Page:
The crutches he was given reminded him that he would have to forget about football for at least six months. He was prescribed enoxaparin to thin his blood, meaning any knocks to the head or cuts to the flesh would have had potentially serious consequences. He would inject himself every morning before coming in to the academy. “That was horrible. My whole stomach was bruised. I was like a pin cushion. I was just trying to find a bit of my stomach where I hadn’t injected myself.”

Walking unaided was the first milestone to pass. When he began to run, Gibson could feel the excess weight leadening his calves and shins. He went straight into the gym each morning, without any breakfast, to try to shift it.

The end of the season neared, but he knew he wouldn’t be fit before the summer. He went away and did his best to clear his head of the worry that spread with each piece of bad news.

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Gibson, right, challenges Andros Townsend in training

With 2015/16 approaching, Gibson had work to do. He spent two months working with fitness coach Simon Tweddle and became accustomed to the airiness of the academy gym, where he’d go to break up running sessions.

The weight came off, and Gibson returned to action as in a 2-2 draw against West Ham at Upton Park in September 2015, coming on for the last ten minutes. A brief loan at Gateshead followed. He felt normal again.

Five months later he was named on the bench, along with fellow academy products Callum Williams and Dan Barlaser, for United’s 1-0 Premier League win over West Brom. “The first time I was on the bench, he was too,” says Barlaser, a close friend and teammate of Gibson’s since the pair were under-11s. “He was training regularly with them. He was unlucky not to make his debut.”

A non-competitive first team bow arrived later that month. Steve McClaren handed him a start in that friendly in La Manga. It capped a fine season for the 18-year-old. “That was a high – I was buzzing. I’d put all that behind me – I thought, ‘this will be it now’,” adds Gibson. “All guns blazing.”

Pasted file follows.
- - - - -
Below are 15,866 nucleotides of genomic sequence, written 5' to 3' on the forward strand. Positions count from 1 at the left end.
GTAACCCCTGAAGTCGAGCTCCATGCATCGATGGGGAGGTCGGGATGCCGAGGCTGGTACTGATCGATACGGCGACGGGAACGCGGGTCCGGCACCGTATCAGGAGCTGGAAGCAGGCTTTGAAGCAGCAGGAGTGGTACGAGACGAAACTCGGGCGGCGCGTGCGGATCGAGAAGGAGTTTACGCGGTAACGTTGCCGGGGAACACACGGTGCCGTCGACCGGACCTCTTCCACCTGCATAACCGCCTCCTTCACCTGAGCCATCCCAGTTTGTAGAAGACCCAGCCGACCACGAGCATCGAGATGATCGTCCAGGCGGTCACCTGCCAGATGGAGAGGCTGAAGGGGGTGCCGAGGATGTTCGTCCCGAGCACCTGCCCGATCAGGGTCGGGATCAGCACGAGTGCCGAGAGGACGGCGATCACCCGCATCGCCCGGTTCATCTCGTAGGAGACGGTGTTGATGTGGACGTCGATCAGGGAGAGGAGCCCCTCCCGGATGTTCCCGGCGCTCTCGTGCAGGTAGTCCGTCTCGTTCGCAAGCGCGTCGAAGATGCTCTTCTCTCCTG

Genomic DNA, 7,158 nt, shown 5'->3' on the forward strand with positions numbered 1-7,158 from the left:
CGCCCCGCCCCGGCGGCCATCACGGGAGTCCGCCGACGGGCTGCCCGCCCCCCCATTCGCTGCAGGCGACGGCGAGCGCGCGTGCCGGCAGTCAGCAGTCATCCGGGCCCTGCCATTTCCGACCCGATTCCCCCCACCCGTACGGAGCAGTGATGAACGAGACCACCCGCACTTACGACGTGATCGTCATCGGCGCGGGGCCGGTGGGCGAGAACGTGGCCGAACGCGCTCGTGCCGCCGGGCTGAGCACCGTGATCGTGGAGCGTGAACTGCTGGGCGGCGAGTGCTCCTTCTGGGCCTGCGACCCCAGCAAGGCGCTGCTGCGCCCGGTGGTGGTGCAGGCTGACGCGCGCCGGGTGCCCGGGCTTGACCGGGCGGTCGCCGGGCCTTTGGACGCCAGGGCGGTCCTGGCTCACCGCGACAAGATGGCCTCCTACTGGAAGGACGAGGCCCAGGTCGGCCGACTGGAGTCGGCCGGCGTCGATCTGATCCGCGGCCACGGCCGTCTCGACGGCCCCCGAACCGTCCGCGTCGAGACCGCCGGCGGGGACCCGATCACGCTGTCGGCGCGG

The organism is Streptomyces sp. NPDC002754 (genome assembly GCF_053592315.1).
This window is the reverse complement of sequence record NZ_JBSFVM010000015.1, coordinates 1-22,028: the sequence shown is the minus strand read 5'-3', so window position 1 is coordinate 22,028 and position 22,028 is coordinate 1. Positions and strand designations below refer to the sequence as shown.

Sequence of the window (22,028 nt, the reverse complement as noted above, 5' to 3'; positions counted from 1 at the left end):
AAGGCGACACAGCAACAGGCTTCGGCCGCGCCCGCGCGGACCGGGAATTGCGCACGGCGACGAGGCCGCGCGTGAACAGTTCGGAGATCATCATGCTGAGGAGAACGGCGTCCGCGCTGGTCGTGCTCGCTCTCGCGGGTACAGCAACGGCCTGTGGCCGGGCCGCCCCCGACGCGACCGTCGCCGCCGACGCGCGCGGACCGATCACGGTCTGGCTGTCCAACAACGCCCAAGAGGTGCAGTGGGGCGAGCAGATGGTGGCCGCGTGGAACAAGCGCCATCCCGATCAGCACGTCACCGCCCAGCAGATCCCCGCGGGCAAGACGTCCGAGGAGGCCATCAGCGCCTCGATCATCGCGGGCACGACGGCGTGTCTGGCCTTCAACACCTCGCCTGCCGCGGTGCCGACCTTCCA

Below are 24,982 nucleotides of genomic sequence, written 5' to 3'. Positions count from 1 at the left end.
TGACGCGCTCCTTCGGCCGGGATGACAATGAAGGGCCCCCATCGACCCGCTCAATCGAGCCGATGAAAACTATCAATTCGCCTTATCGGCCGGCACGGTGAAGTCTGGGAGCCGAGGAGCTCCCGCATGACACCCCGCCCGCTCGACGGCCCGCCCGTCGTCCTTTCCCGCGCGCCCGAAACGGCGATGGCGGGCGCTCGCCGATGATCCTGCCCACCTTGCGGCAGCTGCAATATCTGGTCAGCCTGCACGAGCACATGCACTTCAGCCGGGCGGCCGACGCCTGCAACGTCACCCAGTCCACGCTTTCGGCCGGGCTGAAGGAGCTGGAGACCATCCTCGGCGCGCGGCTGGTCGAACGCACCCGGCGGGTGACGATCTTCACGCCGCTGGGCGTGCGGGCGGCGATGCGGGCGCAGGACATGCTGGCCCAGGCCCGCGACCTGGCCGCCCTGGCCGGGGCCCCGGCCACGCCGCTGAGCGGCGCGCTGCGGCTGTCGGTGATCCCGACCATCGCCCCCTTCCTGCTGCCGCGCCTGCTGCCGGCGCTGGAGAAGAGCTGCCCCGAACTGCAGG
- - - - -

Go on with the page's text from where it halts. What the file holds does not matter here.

Gibson, right, in action during his first team debut against Lillestrom in February 2016

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That progress continued into the following campaign. Gibson was a regular for the Magpies’ under-23s throughout 2016/17, becoming a dependable presence on the left as the summer approached. “I started to feel tired again,” he says. “I was getting worried – I knew what it felt like. The symptoms came back – the blood again – so I went back to the consultant.”

He winces as he recalls that trip to the Nuffield. “They said the bowel looked in the worst condition it’s ever been in. He just said ‘the bowel looks really bad. It doesn’t look great at all’. The colitis had come back. He said, ‘I’m going to keep you in overnight, and put you on intravenous steroids. And we’ll see how you are tomorrow’.”

Gibson was given asacol, and was due to go on holiday the next day with his girlfriend, Rebekah. He really wanted to go, but sitting in that hospital bed, he knew he hadn’t improved. “I shouldn’t have gone away, but I was kind of ignorant. It had been a long season and I wanted a break away, so I went on holiday.”

The steroids usually took immediate effect, but they didn’t seem to work during that fortnight in Palma. “By the end of the holiday I was bedridden,” he says. “I just couldn’t get out of bed. I was with my girlfriend, and she wanted to do stuff, activities and things. I was just saying to her, ‘I’m in no fit state’. It was a **** holiday, really.

“I was thinking about coming home early, but in the back of my head I was worried about the plane journey. I’d been searching stuff, and I’d heard of bowels basically bursting on planes because of the pressure. I wanted to go home but I was scared to.”

Once back in the country, Gibson’s mother, Angela, wanted him to go straight back to hospital but he was reluctant; his last trip had been tough enough. Three days after landing, it was getting worse. There was no choice. His haemoglobin and inflammation markers confirmed what he had already realised. “I knew then I was really ill.”

He was kept in for a week before the surgery. “They had to mark your stomach where they were going to do the operation. They did it two days before. I was like, ‘what are they doing that for?’” The surgeon knew what would need to be done, even if Gibson didn’t. They had to remove his large bowel, which was ridden with colitis. “It was explained as straightforward as it could have been. They said it needed to be done now, or it might be too late. It’s now a matter of life and death really – it’s that bad. I either going to get it done to save my life, or let it…”